According tothe Guinness Book of World Records, Jamaica has the most churches per square mile. It is no wonder I grew up hearing the sounds of the church almost all day on a Sunday and at least three nights during the week.
In addition to the sounds from the church, my ears know well the loud sounds of dancehall and reggae which permeate through speakers across many streets in my island home. On and off there have been attempts at curbing the noise from music across Jamaican towns and cities where party schedule begins on a Wednesday and keep active until Sunday.
None of the attempts to curb the loud noise has really taken hold as the idea of a quiet Jamaica is almost an oxymoron.
In Jamaica, we fool ourselves into believing we are holy and self-righteous because the typical Jamaican fears God. As such, we see any effort to interfere with the church as being unGodly and an attempt to curb the spread of the power, might and magnificence of the Lord God.
With this mentality, churches have grown bigger and have often gone unchecked. While the loudness from the dancehalls constantly cause debate and contention, the noise from the church is only whispered about and rarely ever brought to the forefront for a real discussion.
My even writing about this is, I am sure, “an abomination unto the Lord”. How can one even suggest that the word of the Lord should not be screamed through speakers and disrupt neighbourhoods? Only a heathen would complain about such a thing. Growing up in my island home, this was the mentality and today it remains in large part the same.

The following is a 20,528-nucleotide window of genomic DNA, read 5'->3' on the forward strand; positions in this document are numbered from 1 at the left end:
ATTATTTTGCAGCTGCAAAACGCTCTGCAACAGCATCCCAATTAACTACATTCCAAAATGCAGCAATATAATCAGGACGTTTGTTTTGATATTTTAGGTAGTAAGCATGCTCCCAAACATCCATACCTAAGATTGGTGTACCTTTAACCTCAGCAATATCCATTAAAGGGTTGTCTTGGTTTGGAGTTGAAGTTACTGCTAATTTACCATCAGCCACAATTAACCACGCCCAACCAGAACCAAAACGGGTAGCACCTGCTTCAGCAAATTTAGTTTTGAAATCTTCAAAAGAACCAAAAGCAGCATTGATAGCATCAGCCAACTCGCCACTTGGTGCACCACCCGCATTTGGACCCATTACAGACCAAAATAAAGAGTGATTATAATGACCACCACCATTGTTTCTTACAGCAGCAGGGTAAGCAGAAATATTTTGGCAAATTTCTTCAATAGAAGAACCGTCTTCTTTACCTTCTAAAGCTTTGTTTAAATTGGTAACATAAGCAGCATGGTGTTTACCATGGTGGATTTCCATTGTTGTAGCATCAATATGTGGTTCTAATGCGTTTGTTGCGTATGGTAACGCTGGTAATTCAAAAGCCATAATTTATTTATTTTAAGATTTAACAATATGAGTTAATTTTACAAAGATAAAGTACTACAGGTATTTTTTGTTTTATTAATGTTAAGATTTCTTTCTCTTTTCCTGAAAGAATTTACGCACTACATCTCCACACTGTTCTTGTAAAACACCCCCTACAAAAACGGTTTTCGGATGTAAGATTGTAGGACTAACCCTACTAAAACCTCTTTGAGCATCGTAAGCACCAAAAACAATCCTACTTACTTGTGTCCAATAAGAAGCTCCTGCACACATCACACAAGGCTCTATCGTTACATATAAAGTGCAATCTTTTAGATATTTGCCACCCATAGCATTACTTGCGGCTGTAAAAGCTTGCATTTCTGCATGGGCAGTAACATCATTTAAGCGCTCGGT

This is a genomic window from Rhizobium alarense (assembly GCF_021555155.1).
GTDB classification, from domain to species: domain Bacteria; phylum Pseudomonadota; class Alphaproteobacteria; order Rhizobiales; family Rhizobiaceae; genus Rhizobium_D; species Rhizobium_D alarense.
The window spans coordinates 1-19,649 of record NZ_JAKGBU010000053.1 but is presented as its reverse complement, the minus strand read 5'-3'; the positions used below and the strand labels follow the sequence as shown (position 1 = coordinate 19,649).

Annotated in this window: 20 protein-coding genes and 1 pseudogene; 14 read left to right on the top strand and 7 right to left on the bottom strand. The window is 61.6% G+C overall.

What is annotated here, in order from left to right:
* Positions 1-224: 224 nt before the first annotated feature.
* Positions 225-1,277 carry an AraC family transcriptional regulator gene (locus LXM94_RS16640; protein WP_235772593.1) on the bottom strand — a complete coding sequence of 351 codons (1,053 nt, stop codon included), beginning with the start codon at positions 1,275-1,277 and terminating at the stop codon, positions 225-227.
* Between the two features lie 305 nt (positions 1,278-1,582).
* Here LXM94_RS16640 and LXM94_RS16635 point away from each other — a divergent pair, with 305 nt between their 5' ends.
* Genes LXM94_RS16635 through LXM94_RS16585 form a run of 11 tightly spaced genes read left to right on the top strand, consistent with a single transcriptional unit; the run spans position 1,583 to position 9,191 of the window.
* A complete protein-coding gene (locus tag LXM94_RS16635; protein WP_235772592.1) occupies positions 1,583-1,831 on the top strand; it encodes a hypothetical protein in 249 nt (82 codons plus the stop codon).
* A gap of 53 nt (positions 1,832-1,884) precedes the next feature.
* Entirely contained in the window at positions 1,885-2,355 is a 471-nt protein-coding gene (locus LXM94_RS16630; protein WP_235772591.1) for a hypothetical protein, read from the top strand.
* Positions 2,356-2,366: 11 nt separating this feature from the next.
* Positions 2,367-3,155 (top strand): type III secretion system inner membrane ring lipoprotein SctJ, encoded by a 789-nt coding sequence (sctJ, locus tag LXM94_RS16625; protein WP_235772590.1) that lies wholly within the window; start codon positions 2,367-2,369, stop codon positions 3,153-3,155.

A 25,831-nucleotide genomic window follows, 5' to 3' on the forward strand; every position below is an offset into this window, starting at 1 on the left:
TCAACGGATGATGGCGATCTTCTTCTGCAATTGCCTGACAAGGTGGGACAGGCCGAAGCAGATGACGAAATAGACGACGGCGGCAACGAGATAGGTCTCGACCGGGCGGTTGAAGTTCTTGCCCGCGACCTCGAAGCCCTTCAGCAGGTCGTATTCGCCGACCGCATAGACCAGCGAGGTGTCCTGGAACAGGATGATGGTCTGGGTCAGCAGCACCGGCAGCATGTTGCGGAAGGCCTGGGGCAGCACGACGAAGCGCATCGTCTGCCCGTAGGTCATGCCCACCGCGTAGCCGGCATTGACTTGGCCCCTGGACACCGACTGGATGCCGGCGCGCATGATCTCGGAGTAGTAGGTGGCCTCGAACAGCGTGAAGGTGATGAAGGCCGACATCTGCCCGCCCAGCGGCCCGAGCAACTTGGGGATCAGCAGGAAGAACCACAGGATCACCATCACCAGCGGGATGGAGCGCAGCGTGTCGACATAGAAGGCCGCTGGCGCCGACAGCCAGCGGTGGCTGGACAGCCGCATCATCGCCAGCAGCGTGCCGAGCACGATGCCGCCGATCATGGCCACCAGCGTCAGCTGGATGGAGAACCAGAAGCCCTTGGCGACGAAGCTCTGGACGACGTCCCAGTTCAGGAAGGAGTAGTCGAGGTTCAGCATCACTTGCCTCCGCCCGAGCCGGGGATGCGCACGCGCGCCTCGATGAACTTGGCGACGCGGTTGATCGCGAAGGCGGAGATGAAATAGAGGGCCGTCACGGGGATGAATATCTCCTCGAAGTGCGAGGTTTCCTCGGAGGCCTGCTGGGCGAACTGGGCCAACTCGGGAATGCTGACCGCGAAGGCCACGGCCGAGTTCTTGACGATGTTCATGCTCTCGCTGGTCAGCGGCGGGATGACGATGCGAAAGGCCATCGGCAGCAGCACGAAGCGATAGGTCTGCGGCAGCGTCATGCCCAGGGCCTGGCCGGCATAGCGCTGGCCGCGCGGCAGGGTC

Imagine the shock when a few weeks ago I read that some churches in Kigali were closed. My mind was blown. For a split second I feared for the souls of all who would do such a thing, but then I quickly overcame my obvious cultural indoctrination.
An article on the matter from this publication was shared with friends in Jamaica who could not believe that churches could be closed. It took them a bit of time to even think about the reasons for closures as they were stuck at just the idea that the doors of the Lord’s houses were shut by authorities.
Of course, analysis began as to why churches in Rwanda could be closed and mosques could be asked to turn down the volume on speakers for prayer call.
In my circle, this was unheard of. In Jamaica, any politician who supports the call for regulation of the church and its behaviour, in any way, is assured of a loss at the next election.
In the midst of wrapping my head around the closure of churches a few things came to mind:
How have some countries developed a culture of applying rules across the board and not fear the untouchables such as the church and the unions?
Does not having a dramatic opposition give a developing country a better chance of successfully implementing tough policies?
Why have some of us allowed ourselves to buy into an idea that anything which questions the church equates to fire and brimstone being part of our future?
The idea that a church or any place of worship should be beyond the laws and rules of a country is absurd and feeds into a narrative of fear and control of a people. Religion and spirituality are important to the lives of human beings.
Religious practices and spiritual beliefs help to feed the mind and the soul but should never be a controlling factor.
It is refreshing to see the church, like any other organisation being forced to obey the same rules as everyone else. We should all rejoice at this as being considered an untouchable is never good in any society.
Let the rules apply to everyone.